In the May 2007 issue of Computer Gaming World, columnist Jeff Green wrote an enthusiastic preview for a role-playing game by Danish developer Braak Studios called Cudgel of Xanthor. The game had everything: waterfalls, swords, über-realistic sound effects. But there was one problem—neither the studio nor the game existed. “It was a case study in (purposely) bad writing,” Green explained to me by email. He had hoped to make a point about lazy games journalism—or games—that leaned on endless cliché. The result surprised him. “When [the preview] was published, it was astonishing how many people—even knowing they were reading my backpage column—thought it was a straight preview.”
The off-handed stab at creation presaged a coming shift in responsibilities. After over a decade and a half of writing about games, Green wanted to help make them. He joined Electronic Arts in 2008 as a producer and writer for entries in the popular Sims franchise. Two years later, he became Director of Editorial and Social Media for PopCap Games, creator of Plants vs. Zombies, Peggle, and the upcoming Solitaire Blitz. In four years Green went from poking fun at the industry to helping shape one of the largest and most successful social-games publishers on the planet.
They say everyone’s a critic. And in our Tweeting, Tumbling present-day, the adage may well be true. But not everyone’s a creator. Green’s dual membership offers up a privileged view at how the written word shapes the games we play. I caught up with Green over email after just missing him at PAX East in Boston over Easter weekend. After I offered a time to meet up, he texted me in apology: “I might be wandering w zombies by then…”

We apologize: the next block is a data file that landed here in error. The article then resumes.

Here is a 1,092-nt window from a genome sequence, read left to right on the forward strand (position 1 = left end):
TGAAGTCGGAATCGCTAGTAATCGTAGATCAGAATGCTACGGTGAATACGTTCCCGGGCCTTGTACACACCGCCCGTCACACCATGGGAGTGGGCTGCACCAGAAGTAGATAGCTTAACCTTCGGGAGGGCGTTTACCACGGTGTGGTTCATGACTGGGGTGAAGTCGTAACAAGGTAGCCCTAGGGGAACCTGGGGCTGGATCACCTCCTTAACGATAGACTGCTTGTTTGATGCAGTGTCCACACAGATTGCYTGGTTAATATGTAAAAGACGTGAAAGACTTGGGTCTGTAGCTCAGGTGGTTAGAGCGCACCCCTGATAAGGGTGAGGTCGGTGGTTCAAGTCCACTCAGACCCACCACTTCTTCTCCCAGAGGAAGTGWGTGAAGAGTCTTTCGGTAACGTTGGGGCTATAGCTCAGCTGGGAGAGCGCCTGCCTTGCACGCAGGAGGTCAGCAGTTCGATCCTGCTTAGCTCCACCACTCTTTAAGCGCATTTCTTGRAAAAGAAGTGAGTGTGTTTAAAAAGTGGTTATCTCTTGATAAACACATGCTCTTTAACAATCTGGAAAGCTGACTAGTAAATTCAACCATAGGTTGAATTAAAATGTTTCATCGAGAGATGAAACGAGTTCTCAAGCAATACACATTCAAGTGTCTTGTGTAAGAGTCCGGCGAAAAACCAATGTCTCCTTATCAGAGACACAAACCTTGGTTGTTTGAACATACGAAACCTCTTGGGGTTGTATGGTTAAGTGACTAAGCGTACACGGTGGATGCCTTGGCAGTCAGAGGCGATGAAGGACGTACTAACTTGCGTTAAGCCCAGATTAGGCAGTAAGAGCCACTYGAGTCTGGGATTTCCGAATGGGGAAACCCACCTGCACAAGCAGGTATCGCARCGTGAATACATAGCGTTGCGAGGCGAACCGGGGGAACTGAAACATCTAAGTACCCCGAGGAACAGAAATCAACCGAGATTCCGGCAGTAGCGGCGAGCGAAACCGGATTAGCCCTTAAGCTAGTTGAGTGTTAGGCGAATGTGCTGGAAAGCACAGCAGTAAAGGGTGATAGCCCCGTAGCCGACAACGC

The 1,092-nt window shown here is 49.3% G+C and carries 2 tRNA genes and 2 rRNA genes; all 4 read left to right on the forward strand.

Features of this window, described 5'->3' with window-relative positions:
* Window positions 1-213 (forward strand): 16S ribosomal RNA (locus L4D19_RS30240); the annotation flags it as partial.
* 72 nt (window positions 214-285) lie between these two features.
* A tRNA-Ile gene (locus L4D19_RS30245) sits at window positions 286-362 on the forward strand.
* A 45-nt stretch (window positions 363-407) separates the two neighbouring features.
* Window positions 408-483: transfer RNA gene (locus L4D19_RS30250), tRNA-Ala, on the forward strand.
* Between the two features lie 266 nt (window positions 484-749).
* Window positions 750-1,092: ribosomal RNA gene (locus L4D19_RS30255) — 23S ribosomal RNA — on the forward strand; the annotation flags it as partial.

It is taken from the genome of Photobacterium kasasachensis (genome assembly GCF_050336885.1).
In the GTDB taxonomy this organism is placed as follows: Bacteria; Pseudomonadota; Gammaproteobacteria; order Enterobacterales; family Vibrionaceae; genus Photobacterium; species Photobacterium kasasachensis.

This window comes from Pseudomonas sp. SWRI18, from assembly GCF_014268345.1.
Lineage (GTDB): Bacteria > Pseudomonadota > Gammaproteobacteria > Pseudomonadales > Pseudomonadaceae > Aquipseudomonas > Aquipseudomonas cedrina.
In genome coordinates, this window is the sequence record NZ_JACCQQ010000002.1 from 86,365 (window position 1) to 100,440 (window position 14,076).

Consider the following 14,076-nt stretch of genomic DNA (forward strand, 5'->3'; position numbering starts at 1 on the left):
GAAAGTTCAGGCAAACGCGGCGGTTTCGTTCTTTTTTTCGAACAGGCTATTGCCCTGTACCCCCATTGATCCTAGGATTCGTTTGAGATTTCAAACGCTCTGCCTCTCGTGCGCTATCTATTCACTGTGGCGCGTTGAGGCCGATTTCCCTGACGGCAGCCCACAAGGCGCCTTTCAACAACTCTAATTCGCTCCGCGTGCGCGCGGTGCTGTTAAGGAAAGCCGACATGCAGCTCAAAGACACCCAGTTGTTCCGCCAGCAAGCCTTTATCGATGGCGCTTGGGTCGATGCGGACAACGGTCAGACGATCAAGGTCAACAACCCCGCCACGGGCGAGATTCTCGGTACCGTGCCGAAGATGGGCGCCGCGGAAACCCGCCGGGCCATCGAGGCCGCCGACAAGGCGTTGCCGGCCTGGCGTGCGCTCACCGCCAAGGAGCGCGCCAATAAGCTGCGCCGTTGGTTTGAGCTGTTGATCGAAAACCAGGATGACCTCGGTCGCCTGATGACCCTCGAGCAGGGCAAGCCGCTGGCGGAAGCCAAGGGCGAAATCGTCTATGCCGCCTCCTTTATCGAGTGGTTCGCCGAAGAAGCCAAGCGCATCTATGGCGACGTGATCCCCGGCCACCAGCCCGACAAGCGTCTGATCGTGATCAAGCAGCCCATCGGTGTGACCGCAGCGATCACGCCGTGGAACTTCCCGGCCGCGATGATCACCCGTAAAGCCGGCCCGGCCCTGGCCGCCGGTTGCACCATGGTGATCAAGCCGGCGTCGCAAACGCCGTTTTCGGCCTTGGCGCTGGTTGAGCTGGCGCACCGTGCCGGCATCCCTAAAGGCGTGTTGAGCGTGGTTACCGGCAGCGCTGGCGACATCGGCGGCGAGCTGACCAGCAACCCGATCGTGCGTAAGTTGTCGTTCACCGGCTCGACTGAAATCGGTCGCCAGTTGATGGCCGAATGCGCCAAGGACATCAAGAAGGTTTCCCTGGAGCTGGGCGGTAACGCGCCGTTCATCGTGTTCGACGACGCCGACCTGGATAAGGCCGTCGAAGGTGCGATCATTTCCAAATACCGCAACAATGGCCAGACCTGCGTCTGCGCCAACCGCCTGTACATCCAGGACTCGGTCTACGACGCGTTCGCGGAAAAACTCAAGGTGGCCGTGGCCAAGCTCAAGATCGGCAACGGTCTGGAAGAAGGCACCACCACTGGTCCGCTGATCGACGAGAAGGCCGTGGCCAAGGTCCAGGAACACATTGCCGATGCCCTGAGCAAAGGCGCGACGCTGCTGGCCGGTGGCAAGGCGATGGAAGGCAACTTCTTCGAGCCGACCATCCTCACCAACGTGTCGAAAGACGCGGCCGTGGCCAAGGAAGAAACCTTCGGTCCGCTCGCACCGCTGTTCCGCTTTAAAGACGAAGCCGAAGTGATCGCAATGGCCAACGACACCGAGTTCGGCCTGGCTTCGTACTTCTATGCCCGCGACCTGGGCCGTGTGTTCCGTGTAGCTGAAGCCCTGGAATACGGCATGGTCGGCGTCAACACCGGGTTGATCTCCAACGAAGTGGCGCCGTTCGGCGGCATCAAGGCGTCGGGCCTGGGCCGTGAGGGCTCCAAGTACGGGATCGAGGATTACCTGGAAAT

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During the “Gaming for Grown-Ups” panel at PAX East, Ken Levine said it’s a shame people let go of what they loved as children. What did you read growing up? And how well have you remained connected to your youthful passions?
I read all the time as a kid and basically have never stopped. I have to give the standard boring nerd answer and tell you that my first big love was the Lord of The Rings trilogy, which I discovered in the fourth grade. I carried that thing around like scripture. Other than that, I was not a big sci-fi/fantasy geek as a boy. I gravitated more toward mysteries on the one hand, and then humor on the other. I had a subscription to MAD magazine during its glory days (about 1968-75) and used to dream of writing for them.
I basically never “grew up” in some ways because I never understood what that meant. Why would I stop liking comic books or Alfred Hitchcock movies or the Three Stooges or the Clash? I didn’t have a lobotomy or personality transplant.